Last October, Peter Orszag, the director of the Office of Management and Budget, sent out a memo to the heads of all federal agencies ordering them to ensure that no federal funds were awarded or obligated to the community organization ACORN. Orszag's memo was a response to bipartisan legislation known as the De-fund ACORN Act, passed after right-wing activist and wanna-be pimp James O'Keefe's propaganda film sparked mass-hysteria about the community organization.
BP holds more than $2 billion in annual US defense contracts and continues to be the premiere provider of fuel to the world's largest consumer of oil and gas: the Pentagon. BP is responsible for the worst environmental crime in US history. It is responsible for the deaths of 11 oil rig workers. Attorney General Eric Holder said he is conducting both criminal and civil probes into BP's actions in the US Gulf.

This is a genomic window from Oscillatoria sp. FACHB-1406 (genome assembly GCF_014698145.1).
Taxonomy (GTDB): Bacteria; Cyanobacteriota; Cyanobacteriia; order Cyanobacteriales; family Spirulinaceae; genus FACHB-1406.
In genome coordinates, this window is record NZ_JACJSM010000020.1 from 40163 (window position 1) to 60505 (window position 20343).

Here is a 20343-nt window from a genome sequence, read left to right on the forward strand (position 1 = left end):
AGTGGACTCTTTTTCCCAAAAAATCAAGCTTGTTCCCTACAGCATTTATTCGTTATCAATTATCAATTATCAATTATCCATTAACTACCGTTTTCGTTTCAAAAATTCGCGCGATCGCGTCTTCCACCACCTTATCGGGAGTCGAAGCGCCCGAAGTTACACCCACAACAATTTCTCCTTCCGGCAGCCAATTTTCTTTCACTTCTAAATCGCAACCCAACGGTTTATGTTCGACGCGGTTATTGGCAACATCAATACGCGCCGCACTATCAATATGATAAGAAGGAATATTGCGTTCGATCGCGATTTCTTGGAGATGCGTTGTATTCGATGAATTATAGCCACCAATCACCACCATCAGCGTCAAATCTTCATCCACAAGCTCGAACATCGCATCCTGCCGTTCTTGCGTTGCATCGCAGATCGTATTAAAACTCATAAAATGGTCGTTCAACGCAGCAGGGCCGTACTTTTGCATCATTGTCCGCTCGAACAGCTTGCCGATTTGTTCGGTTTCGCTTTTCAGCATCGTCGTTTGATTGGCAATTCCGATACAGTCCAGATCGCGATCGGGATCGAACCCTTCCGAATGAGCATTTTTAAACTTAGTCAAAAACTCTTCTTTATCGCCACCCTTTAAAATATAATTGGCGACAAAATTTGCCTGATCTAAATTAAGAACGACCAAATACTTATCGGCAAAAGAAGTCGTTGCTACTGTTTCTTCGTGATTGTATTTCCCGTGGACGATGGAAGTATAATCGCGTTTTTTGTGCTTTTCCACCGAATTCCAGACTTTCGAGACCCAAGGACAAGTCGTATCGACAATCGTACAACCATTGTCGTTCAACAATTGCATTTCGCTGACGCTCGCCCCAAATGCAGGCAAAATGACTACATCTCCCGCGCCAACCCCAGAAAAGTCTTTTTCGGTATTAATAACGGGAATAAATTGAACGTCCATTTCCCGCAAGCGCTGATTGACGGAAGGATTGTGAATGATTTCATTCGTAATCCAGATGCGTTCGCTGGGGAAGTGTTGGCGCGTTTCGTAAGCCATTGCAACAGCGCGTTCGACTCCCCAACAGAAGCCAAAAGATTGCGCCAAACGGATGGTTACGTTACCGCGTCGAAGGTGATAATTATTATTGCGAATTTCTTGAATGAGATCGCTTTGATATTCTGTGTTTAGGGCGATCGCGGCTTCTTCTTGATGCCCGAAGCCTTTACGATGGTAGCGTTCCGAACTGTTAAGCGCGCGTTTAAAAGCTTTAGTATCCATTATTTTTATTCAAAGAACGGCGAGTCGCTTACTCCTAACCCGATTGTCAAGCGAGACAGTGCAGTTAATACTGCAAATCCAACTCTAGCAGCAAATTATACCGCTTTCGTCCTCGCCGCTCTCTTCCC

And yet, there is no real, bi-partisan Congressional march to de-fund BP. The White House is reportedly considering the possibility of debarment of BP, but as of last week no formal inquiry had begun. Last week, The Wall Street Journal reported, "Cutting BP off from future government contracts, though, would be an unprecedented and highly complicated move, lawyers say. BP supplies the military with nearly 12% of its fuel needs, making it the Pentagon's largest fuel supplier, with Royal Dutch Shell coming in a close second, according to the Defense Logistics Agency. 'It is not hard to block a debarment if an argument exists that it would harm the government, especially on national security grounds,' said Robert Burton, a Washington lawyer who worked as the Bush administration's top procurement official."